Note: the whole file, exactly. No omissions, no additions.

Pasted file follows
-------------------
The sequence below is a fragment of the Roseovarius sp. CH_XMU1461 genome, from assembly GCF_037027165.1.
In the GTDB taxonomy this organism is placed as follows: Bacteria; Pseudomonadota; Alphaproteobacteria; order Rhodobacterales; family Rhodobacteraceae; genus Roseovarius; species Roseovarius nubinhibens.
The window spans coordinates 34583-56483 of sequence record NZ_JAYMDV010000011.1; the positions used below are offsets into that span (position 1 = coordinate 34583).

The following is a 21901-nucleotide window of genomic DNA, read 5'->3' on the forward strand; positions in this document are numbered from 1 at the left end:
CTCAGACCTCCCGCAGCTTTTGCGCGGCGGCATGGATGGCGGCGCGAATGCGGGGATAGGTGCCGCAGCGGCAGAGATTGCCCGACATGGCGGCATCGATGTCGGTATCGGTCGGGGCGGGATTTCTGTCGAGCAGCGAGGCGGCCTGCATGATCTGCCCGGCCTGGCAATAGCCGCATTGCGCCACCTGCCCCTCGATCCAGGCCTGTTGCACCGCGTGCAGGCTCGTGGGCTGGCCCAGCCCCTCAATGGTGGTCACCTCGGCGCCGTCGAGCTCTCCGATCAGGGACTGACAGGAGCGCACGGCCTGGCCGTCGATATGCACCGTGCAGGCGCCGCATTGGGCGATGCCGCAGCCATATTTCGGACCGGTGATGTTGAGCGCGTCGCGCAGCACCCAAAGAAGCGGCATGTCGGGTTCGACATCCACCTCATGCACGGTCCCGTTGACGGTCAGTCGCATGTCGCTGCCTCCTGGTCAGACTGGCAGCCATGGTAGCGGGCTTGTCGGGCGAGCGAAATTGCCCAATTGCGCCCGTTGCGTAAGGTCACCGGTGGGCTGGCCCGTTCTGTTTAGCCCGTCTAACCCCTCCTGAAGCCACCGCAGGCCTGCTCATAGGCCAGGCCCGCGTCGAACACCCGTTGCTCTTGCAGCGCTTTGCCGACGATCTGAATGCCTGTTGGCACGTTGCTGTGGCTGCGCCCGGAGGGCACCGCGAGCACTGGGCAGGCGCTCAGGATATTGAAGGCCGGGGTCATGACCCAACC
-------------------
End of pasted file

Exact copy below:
The sequence below is a fragment of the Roseovarius sp. CH_XMU1461 genome, from assembly GCF_037027165.1.
In the GTDB taxonomy this organism is placed as follows: Bacteria; Pseudomonadota; Alphaproteobacteria; order Rhodobacterales; family Rhodobacteraceae; genus Roseovarius; species Roseovarius nubinhibens.
The window spans coordinates 34583-56483 of sequence record NZ_JAYMDV010000011.1; the positions used below are offsets into that span (position 1 = coordinate 34583).

The following is a 21901-nucleotide window of genomic DNA, read 5'->3' on the forward strand; positions in this document are numbered from 1 at the left end:
CTCAGACCTCCCGCAGCTTTTGCGCGGCGGCATGGATGGCGGCGCGAATGCGGGGATAGGTGCCGCAGCGGCAGAGATTGCCCGACATGGCGGCATCGATGTCGGTATCGGTCGGGGCGGGATTTCTGTCGAGCAGCGAGGCGGCCTGCATGATCTGCCCGGCCTGGCAATAGCCGCATTGCGCCACCTGCCCCTCGATCCAGGCCTGTTGCACCGCGTGCAGGCTCGTGGGCTGGCCCAGCCCCTCAATGGTGGTCACCTCGGCGCCGTCGAGCTCTCCGATCAGGGACTGACAGGAGCGCACGGCCTGGCCGTCGATATGCACCGTGCAGGCGCCGCATTGGGCGATGCCGCAGCCATATTTCGGACCGGTGATGTTGAGCGCGTCGCGCAGCACCCAAAGAAGCGGCATGTCGGGTTCGACATCCACCTCATGCACGGTCCCGTTGACGGTCAGTCGCATGTCGCTGCCTCCTGGTCAGACTGGCAGCCATGGTAGCGGGCTTGTCGGGCGAGCGAAATTGCCCAATTGCGCCCGTTGCGTAAGGTCACCGGTGGGCTGGCCCGTTCTGTTTAGCCCGTCTAACCCCTCCTGAAGCCACCGCAGGCCTGCTCATAGGCCAGGCCCGCGTCGAACACCCGTTGCTCTTGCAGCGCTTTGCCGACGATCTGAATGCCTGTTGGCACGTTGCTGTGGCTGCGCCCGGAGGGCACCGCGAGCACTGGGCAGGCGCTCAGGATATTGAAGGCCGGGGTCATGACCCAACC